[In the late seventies] Djibouti, a country about the size of New Jersey, had one paved road and less than a square mile of arable land. The Associated Press deemed it perfectly devoid of resources, “except for sand, salt, and 20,000 camels.” The New York Times guessed the new nation might get swallowed up by one of its neighbors—Ethiopia or Somalia, maybe—because it was “so impoverished that it cannot stand on its own.”
Years passed, and those neighbors were too preoccupied with wars, famine, and civil anarchy to pay much attention to it. Such upheavals, and almost everything else, skirted Djibouti. Then the new century rolled around and, seemingly overnight, the country’s sleepiness became a valuable commodity.
After Sept. 11, the U.S. military rushed to establish its first base dedicated to counterterrorism, and Djibouti was about the only country in the neighborhood that wasn’t on fire. Sitting beside the narrow Bab el-Mandeb strait—a gateway to the Suez Canal at the mouth of the Red Sea, and one of the most trafficked shipping lanes in the world—it provided easy access to hot spots in both Africa and the Middle East. A few years later, when Somali pirates started threatening the global shipping industry, the militaries of Germany, Italy, and Spain joined France, which has maintained a base since colonial times, by moving troops to Djibouti. Japan arrived in 2011, opening its first military base on foreign soil since World War II.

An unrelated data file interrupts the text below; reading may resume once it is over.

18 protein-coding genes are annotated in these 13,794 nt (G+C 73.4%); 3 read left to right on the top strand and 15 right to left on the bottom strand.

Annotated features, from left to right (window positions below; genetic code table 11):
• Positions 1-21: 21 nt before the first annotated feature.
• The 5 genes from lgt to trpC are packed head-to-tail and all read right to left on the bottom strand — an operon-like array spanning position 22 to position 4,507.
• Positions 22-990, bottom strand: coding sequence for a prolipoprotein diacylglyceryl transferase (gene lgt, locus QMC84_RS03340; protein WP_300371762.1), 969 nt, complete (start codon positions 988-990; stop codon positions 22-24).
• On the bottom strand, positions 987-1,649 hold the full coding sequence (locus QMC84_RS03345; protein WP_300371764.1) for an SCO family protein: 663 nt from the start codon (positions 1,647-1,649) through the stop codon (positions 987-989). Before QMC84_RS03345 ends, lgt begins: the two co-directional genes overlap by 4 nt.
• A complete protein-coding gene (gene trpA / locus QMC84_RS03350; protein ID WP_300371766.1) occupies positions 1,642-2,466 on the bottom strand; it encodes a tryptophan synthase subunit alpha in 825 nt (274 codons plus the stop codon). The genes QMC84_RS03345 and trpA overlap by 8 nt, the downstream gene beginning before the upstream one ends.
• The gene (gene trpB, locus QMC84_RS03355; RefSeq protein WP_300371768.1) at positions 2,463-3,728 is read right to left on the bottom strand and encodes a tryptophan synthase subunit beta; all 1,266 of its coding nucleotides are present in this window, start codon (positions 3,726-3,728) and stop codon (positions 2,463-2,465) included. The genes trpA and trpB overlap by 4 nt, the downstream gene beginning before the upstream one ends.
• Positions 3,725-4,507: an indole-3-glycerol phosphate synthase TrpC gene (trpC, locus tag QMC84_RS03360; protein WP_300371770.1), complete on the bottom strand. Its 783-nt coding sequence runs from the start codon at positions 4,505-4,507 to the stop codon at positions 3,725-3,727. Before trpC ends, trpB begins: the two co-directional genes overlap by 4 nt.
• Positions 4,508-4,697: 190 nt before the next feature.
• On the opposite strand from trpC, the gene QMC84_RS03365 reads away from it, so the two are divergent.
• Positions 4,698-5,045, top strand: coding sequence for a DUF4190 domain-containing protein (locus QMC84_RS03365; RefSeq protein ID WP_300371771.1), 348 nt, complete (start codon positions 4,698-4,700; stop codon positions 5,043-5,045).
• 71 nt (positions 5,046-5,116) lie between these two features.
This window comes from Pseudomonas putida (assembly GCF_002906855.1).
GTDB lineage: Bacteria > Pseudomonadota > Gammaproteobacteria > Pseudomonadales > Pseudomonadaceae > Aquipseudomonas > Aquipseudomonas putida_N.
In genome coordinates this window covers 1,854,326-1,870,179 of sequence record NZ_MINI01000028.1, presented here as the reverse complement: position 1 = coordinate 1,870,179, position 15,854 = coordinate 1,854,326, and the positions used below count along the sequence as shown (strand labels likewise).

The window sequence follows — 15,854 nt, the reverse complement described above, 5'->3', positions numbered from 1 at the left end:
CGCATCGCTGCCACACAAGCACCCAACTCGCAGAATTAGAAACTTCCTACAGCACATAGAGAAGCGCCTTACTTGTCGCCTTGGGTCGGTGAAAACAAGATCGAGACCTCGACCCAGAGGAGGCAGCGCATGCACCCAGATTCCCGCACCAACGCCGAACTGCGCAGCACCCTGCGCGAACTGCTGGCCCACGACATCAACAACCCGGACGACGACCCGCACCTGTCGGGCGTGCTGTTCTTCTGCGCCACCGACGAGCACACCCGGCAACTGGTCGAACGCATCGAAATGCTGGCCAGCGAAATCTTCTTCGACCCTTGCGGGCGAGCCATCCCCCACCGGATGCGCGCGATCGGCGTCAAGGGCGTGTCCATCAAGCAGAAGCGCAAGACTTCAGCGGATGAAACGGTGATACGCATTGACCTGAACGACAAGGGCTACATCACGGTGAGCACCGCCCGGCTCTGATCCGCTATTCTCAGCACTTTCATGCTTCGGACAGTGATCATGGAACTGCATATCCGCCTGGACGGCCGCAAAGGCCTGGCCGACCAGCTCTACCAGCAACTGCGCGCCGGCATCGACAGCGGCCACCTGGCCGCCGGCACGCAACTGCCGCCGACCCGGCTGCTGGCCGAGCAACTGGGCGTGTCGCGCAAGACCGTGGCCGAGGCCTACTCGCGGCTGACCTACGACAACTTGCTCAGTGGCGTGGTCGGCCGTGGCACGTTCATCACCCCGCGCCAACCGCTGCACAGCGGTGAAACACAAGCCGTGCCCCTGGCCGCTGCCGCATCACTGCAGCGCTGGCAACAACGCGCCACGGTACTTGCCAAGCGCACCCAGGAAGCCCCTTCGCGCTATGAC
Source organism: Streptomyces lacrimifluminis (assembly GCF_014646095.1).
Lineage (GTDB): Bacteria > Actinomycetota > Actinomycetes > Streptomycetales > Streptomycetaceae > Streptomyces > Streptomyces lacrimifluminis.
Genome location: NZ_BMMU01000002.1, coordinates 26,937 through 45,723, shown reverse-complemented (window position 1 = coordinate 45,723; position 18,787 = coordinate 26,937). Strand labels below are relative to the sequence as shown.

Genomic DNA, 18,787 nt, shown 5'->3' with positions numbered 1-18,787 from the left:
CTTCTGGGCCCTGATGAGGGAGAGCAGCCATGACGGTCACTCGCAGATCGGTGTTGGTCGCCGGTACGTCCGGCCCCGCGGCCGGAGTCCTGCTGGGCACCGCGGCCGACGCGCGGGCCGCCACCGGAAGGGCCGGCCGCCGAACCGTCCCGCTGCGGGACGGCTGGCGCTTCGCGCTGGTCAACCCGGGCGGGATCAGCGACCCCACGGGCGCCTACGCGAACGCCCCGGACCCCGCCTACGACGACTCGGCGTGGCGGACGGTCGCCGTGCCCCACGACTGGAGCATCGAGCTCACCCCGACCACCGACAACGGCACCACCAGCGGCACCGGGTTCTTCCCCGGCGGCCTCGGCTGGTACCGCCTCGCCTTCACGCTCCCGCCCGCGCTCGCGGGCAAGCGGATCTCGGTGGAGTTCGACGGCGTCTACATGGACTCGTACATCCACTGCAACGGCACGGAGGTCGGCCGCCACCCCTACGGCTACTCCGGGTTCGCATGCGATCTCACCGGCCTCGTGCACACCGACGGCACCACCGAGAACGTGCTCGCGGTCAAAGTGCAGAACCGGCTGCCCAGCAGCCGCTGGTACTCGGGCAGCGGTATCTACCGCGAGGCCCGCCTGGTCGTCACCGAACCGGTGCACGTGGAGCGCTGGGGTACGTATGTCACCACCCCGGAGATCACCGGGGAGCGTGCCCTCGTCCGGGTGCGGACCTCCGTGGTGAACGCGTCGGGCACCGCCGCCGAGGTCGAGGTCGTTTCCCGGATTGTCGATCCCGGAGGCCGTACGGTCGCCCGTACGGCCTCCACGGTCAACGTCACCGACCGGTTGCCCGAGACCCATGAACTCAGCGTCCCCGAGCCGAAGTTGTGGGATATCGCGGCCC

U.S. soldiers can’t go anywhere without being reminded of the People’s Republic. On the drive to the clinic, I’d noticed lengths of black tubing lying by the side of the road. “That’s a new water pipeline to Ethiopia,” the driver said, “built by the Chinese.” Nobody knows how the new Chinese base will change things, mostly because its scale isn’t yet known, but traces of anticipatory tension are palpable. Several diplomatic officials and members of U.S. Congress have publicly fretted over China’s growing influence in Djibouti, speculating that it might signal an era of increased Chinese military engagement around the world. Kelly, the U.S. ambassador, told me that “snooping,” electronic or otherwise, will be an obvious concern around Camp Lemonnier.
The Americans still have the largest foreign military presence in the country, but China’s intensifying interest in Djibouti is shifting the balance of influence.
With a lineup of natural resources—along with a port on one of the most geopolitically significant straits in the world—[some] believe that in the next 20 years or so, Djibouti will become the next Dubai, a magnet for capital and free trade. To hear them talk, making billions by selling the world’s militaries on the country’s lack of incident was just the first step.
“And why not?” asks Foreign Minister Mahamoud Ali Youssouf. “We have some assets that Dubai never had.”